My poem “Hel[l]ical Double Sestina: [Metal Number One],” published in an earlier version by McSweeney’s Internet Tendencies, appears in a new anthology devoted to the form, The Incredible Sestinas Anthology, edited by Daniel Nester.
“We go Behind the Sestina with Hilbert to uncover the metallic truth about his poem ‘Hel[l]ical Double Sestina: [Metal Number One]’ featured in The Incredible Sestina Anthology.”
Here is an excerpt from the interview:
Can you describe writing this sestina?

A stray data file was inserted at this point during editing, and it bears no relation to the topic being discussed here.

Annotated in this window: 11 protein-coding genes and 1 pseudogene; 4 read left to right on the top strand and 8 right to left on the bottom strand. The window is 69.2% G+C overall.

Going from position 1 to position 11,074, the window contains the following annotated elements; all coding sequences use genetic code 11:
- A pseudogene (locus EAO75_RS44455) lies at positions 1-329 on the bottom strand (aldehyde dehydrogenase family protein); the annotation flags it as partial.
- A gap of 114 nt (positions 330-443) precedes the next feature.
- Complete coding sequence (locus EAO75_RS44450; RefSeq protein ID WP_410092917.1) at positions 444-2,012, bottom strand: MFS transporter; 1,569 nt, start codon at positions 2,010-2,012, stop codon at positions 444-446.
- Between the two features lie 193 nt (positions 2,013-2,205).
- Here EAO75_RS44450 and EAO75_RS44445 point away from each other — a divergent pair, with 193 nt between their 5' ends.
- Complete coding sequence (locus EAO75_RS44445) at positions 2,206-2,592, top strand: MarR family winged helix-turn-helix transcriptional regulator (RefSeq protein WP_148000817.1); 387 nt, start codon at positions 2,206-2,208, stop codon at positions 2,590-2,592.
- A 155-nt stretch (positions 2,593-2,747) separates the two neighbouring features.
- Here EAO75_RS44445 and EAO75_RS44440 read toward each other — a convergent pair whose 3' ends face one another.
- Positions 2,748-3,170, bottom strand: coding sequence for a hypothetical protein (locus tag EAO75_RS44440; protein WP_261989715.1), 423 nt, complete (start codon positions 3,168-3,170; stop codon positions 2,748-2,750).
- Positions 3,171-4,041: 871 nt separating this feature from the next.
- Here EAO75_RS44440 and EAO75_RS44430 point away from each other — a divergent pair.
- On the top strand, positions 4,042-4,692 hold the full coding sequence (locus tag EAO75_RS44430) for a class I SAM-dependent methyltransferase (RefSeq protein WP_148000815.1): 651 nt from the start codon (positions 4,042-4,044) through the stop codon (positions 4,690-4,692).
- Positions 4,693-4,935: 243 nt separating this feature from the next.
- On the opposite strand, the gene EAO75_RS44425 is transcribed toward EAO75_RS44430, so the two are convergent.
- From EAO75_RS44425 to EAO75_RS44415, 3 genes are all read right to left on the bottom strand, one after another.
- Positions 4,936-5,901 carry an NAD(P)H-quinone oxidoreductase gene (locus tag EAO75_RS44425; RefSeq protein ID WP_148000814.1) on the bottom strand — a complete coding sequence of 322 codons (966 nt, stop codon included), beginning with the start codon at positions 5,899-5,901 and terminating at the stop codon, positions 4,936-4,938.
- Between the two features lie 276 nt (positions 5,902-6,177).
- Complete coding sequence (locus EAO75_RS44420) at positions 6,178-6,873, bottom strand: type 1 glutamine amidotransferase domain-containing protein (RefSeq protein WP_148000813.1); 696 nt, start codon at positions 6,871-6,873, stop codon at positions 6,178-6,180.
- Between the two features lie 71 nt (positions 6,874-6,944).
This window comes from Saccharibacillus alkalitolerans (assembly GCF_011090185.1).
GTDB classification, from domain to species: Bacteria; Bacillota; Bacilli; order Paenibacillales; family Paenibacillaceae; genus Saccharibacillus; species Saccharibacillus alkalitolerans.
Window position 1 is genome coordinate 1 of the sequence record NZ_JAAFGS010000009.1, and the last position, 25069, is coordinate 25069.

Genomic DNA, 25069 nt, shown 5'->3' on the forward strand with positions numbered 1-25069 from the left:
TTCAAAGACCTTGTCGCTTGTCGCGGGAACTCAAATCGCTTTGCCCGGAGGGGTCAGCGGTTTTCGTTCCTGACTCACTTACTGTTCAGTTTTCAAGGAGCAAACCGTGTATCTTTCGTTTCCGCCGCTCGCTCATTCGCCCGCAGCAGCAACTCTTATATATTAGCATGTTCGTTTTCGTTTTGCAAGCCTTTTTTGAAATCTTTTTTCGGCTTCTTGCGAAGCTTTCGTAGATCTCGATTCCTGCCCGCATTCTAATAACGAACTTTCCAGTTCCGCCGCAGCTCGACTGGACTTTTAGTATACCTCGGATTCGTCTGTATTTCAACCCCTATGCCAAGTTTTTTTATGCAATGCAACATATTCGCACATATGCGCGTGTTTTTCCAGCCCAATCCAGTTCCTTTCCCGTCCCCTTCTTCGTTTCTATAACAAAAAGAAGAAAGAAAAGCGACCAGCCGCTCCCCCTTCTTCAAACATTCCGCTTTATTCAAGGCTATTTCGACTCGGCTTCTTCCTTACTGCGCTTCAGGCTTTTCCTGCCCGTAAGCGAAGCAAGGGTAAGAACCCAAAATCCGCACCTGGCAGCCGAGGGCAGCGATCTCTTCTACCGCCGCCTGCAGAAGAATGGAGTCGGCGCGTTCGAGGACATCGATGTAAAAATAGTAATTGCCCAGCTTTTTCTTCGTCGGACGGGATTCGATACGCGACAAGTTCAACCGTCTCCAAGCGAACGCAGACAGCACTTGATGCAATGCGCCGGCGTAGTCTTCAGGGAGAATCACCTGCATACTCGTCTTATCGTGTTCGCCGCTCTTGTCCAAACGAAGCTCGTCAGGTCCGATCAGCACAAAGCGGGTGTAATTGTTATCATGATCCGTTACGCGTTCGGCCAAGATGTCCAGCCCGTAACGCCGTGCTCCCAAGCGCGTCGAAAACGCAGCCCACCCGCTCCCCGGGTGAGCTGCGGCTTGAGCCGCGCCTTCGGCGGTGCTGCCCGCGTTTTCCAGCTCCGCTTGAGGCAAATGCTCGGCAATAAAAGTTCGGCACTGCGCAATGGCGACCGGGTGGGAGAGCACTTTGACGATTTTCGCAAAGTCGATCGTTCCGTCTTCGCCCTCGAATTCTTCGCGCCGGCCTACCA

I happen to love heavy metal music. Since I am a poet and opera librettist, the outrageousness of the style continues to appeal well into adulthood. As a greasy-haired warehouse worker and dishwasher in southern New Jersey, heavy metal appeared to be the only unpretentious option for me, not only in terms of how I listened to music but how chose to present myself to a hostile world. The harshness and sheer volume of the music creates a protective shell. The metal-head image was like armor donned each day. One stalks about in tight jeans with long hair and a scowl and hopes to be left alone. The cops failed to get the message, but “being metal” helps one survive day-to-day when options are few and opportunities thin on the ground. It was our way of signaling our refusal to submit, our open rebellion against everything we could think of, businesses, governments, systems of education and discipline, against what we viewed as the obvious hypocrisies of society. Stephen Burt has remarked that the sestina “served, historically, as a complaint,” its demands understood as “signs for deprivation or duress.” In that regard, it is ideally suited to my aims.